Monday, October 22, 2007

Don't Look At My Water!

YOU! I see you. I see you eyeing up my Lake with those lust filled eyes like my Lake was put here on earth for your gratification. Well, stop it you sick bastard. Cuz you're not getting a drop. Not a single drop. You want WATER? You come live where there's water. All you city managers and civil engineers out there in LasVegas belly aching about your dwindling water supply need to suck it up and realize you managed to build a metropolis in the middle of the frickin' desert. No water? Holy crap. Who would have guessed? No water in The Frickin' Desert.

I recently read an article about the effects of global warming on water supplies, and it sounds like things are going to get pretty tight, and probably forever. And so naturally, eyeballs turn to this vast chunk of fresh water in the Midwest, this beautiful and unique ecosystem. That's when my dander starts to rise.

The answer is no. No. You don't get a DROP. We're not going to drain the oceans and flatten the mountains because everybody wants absolute choice. We're not going to strip all the topsoil from Iowa because people in LA want to grow corn in their front yards. And we're not going to siphon off water from the Great Lakes because civilizations chose to settle in locations unsustainable for vast populations.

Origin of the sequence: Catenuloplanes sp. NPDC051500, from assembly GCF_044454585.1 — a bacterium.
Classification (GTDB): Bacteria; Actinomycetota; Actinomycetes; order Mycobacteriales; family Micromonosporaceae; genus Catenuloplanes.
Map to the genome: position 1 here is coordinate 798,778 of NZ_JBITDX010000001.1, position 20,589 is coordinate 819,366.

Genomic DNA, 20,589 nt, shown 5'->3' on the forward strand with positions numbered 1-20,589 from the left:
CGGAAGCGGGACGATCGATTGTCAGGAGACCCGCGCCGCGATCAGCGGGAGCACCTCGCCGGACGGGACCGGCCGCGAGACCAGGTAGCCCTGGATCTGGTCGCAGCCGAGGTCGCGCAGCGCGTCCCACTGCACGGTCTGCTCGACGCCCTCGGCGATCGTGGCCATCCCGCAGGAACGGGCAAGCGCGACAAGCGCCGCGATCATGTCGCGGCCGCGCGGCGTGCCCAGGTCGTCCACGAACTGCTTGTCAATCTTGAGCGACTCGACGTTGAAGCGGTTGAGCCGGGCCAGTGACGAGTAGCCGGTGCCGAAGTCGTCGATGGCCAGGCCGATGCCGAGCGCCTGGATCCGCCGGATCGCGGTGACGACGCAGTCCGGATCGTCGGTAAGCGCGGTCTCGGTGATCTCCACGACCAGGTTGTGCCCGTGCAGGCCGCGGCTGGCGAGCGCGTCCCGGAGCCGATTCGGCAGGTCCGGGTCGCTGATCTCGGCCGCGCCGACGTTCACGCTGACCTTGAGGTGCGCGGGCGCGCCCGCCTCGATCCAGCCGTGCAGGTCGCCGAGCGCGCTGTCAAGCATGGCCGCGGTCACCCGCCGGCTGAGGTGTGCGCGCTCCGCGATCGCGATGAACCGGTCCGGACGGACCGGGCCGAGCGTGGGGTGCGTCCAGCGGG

Yes, I value the lives of my fellow man, and feel they are entitled to clean, safe drinking water. All I ask is that people value their own lives enough to live within proximity of it. We're not going to export water away from the Great Lakes. And that's that.

Global warming sucks. And it's drying up previously reliable sources of water for many places in the United States. The solution is not to engage in the same tampering that got us in this mess in the first place. Those of us living along the Great Lakes watch them recede more each year, and watch channels dry up removing shipping ports, commercial fishing ports, and revenue from recreational use of these lakes.

Keep your cotton picking hands off our water.

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